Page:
Traditional Chinese Medicine (TCM) is a comprehensive medical system which consists of Chinese herbal medicine, acupuncture, moxibustion, Tui Na, exercise, diet, lifestyle advice etc.

The core theories of TCM are yin-yang and five elements. Yin and yang are two opposites that in constant motion, creating a fluctuating balance in the healthy body, while five elements are wood, fire, earth, metal and water that interact in a way to maintain the constant motion and growth in a relatively balanced state.

TCM has a different way of making diagnosis comparing with conventional medicine. A full medical history is taken including current complaints, appetite, urine, stools, sleep, preference to coldness or warmth, emotion, period, etc. Tongue is examined and pulse is taken. They both require certain skills (and may be a novelty to the first-time-patient).

TCM sees person individually and holistically. Therefore, one has headache might find his feet treated, or vice versa. Also two persons have the same disease may find themselves have completely different treatments, or two with different problems have the same treatments.


The theory behind acupuncture is meridians. Qi, the energy of life, circulates along a system of meridians. There are 12 principal meridians and many other collaterals. Each meridian is intimately connected with one of the viscera. When the flow of Qi becomes unbalanced, illness may result. By inserting and manipulating fine needles into specific points, energy flow will be re-balanced. This allows body’s natural healing mechanism to take over.

Although the original practice involves needles, there are come modifications depend on various conditions. Some times there is no needle involvement such as acupressure, while other times there may be stronger needle stimulation such as electro-needle.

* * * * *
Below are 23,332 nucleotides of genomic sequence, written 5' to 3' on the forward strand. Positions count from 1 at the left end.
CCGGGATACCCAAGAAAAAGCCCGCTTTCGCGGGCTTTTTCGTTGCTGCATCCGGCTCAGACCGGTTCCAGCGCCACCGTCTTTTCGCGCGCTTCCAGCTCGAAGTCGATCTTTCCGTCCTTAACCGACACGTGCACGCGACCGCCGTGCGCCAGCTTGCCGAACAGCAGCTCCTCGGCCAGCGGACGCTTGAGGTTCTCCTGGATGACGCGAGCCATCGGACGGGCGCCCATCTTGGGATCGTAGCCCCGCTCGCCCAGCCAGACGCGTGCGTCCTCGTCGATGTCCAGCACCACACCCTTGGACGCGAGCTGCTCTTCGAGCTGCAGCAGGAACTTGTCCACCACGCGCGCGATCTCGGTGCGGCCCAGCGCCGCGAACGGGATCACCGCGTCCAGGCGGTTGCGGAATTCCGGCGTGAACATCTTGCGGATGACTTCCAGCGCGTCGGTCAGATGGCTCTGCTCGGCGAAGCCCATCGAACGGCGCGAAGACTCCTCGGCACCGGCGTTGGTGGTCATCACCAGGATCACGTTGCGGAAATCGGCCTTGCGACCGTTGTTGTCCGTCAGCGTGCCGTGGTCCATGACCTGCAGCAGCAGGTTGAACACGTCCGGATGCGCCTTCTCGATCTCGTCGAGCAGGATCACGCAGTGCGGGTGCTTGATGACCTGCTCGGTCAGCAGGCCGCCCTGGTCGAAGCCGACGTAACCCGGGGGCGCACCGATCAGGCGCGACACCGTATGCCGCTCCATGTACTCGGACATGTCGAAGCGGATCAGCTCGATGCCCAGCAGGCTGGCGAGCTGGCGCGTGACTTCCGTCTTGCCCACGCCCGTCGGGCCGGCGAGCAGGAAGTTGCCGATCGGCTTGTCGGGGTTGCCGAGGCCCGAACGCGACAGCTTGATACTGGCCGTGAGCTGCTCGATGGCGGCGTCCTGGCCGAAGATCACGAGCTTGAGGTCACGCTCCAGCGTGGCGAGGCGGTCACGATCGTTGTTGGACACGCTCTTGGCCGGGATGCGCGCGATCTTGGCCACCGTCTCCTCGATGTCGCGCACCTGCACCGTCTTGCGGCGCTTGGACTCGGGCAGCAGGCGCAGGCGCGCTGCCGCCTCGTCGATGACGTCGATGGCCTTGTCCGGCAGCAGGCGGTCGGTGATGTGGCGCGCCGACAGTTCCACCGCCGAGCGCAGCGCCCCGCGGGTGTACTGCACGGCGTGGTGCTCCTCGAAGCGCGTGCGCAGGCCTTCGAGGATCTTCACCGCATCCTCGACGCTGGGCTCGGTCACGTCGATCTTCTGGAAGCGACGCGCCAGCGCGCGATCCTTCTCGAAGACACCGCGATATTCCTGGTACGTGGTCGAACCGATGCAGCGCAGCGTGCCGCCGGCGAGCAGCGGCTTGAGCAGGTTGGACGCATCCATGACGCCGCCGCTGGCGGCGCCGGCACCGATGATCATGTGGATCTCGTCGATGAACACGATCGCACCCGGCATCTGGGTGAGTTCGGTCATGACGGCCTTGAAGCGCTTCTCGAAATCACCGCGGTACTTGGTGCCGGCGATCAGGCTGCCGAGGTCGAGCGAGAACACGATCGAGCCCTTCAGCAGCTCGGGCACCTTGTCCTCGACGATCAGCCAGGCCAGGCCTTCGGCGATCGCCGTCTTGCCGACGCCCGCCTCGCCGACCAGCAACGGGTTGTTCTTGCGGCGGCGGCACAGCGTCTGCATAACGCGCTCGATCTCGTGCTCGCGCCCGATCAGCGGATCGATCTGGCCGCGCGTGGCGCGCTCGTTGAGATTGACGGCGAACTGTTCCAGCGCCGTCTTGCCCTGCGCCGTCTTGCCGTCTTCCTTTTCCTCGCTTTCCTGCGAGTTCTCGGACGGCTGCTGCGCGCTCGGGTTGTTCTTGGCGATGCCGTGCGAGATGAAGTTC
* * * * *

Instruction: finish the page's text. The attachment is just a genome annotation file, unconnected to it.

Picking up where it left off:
Chinese herbal medicine

Herbal remedies are used as much as, if not more often than, acupuncture to treat energy imbalances and illness. Herbs are often described according to four basic qualities and properties: nature, taste, affinity, and primary action. They are normally recommended in combinations so that they can be customized to each patient. The prescription of herbal remedies takes a TCM practitioner years to master because it requires a deep understanding of medical theory and the complexity of herbs.


Moxibustion is a technique that involves burning moxa, or mugwort herb.

Mugwort is warm in nature and gives out aromatic odour. It can help regulate Qi and blood, expel cold and dampness, warm the meridians, stop bleeding and calm the fetus. Moxa is not only good at producing heat but also penetrating, which is the main why mugwort has been chosen as the material for moxibustion.

Moxibustion is often applied to cold, stagnant, chronic and deficient conditions. It has been effectively used in pain management. Because of its special effect on uterus, it has been extensively used in gynaecological area, with good reputation in correcting breech presentation and relieving menstrual cramps. It is good for promoting ovulation as well.

In comparison with acupuncture, moxibustion is prone to tonification. Therefore, it is a good substitution for acupuncture among those who are too weak to take needling.